Extravagant Trek to Alaska and Thereabouts: Day 7
We awoke at the Watson Lake campground in Yukon, made breakfast, and enjoyed the natural beauty that surrounded us. There were a few very friendly birds joining us for some grub. They were picking up our food droppings quickly and opportunistically. So I wondered just how friendly they really were. I left the last nibble of my english muffin on my hand and stuck it straight out. In just five seconds, one of the birds landed on my hand, pecked the morsel, and took off back to the tree. It was a pretty cool experience for me, though I know better and should not have fed the wildlife. As they say, “a fed bear is a dead bear.” Well, this was a bird, and unless life turns into an Alfred Hitchcock movie, I think we’ll be okay.
Veronika is making sure we represent!
We packed up camp and made our way westbound on the Alaska highway, now highly conscientious of the quality of the roads we would be using. We stopped in Teslin for gas. Right by the gas station/restaurant was the Northern Wildlife Museum, which is small but really cool. They show local wildlife in reconstructed habitats. All the wildlife were found dead, not hunted. The gift shop was very cool and featured handmade items created by the local Tlingit people, and were reasonably-priced. Needless to say, we bought lots of gifts at this shop.
We stopped again several hours down the road at a small truckstop for gas and a quick meal. This lady cooked food like my mother would, but in small quantities at gourmet prices. We had two grilled cheese sandwhiches and a bowl of pea soup. It was all quite tasty, but not nearly filling, especially for the $20 price tag. At least she had Wi-Fi, though limited bandwidth.
There is definitely a market for Internet to northern Canada. At least in Yukon, there is just one ISP. The physical medium is satellite, which is notoriously slow and unreliable due to eather weather patterns, interference, and this really common thing in the north called the Aurora Borealis. Calling all ambitious Canadian Entrepreneurs: Run fiber to Yukon. The tourists would appreciate it, and the safety for local residents would be further ensured. Money could probably be made by selling bandwidth to cell providers pushing data through their cell towers, in addition to standard subscriptions.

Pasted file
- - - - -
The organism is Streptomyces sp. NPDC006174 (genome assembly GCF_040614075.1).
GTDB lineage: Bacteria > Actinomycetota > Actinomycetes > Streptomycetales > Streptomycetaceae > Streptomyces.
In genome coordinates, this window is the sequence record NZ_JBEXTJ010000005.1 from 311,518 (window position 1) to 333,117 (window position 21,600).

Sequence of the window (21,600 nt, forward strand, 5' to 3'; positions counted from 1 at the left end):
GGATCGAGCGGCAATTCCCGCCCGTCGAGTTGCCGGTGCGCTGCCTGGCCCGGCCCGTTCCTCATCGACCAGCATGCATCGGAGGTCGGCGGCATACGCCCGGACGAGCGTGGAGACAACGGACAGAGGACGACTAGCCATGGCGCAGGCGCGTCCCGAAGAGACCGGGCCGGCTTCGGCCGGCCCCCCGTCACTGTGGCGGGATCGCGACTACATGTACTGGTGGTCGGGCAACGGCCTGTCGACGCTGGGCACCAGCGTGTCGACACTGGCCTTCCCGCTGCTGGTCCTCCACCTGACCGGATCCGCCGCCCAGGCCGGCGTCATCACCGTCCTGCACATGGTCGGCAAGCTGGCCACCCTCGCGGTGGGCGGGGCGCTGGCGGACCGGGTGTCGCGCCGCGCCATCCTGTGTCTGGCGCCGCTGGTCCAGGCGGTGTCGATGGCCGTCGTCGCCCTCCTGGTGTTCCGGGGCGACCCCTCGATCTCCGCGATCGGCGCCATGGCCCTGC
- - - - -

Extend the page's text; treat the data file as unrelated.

In any case, we moved on to Whitehorse, the capital city of Yukon. I really liked it. It’s a small city of about 30-some thousand people. We stopped at a trendy restaurant called Klondike Rib & Salmon, which happens to be in one of the oldest-standing buildings in Whitehorse. I had the salmon burger with the Yukon Gold pale lager, and Vee had a spinach salad with raisons, craisins, cashews, almonds, feta cheese, green onion, and a really unique raspberry-yogurt type of dressing. She paired that with the Yukon Red ale. Both meals were extremely delicious and well worth the price. Apparently, this restaurant is known for its long wait times, but we had a seat straight away, and the food came to the table quickly. The waitress was vibrant and friendly, making jokes and sharing stories all the while. The beers were pretty good, too, which was a pleasant surprise to me, since all the beers I had had in Canada to-date left a lot to be desired.
As we travelled along the Klondike Highway, we reached the beginning of the Dempster Highway, which is famous for its beautiful vistas beyond the Arctic Circle, encompassing frozen tundra, arctic wildlife, fields of flowers, and untouched frontier. The road is composed of shale, which is very sharp and causes a lot of tire flats. People attempting the highway will often bring multiple tires with them. The Dempster Highway extends as far as the Arctic Ocean during winter time. One day, I’ll do this roadtrip. ^-^
From Whitehorse, we took the Klondike Highway north to Dawson City, which took about four to five hours. The condition of the road was fairly good, but there were several long, dirt and gravel portions. It was dusk by the time we reached Dawson City, so we took the free ferry across the river and set up camp at the Yukon River campground. The campground was very nice, though not as “psychadellic” as the one from the night before. There were tent spots literally right on the bank of the swift and frigid current of the great Yukon River as it made its way to the Arctic Ocean.
We set up camp, finished our leftovers from lunchtime (we couldn’t make dinner because we ran out of water), and went to sleep.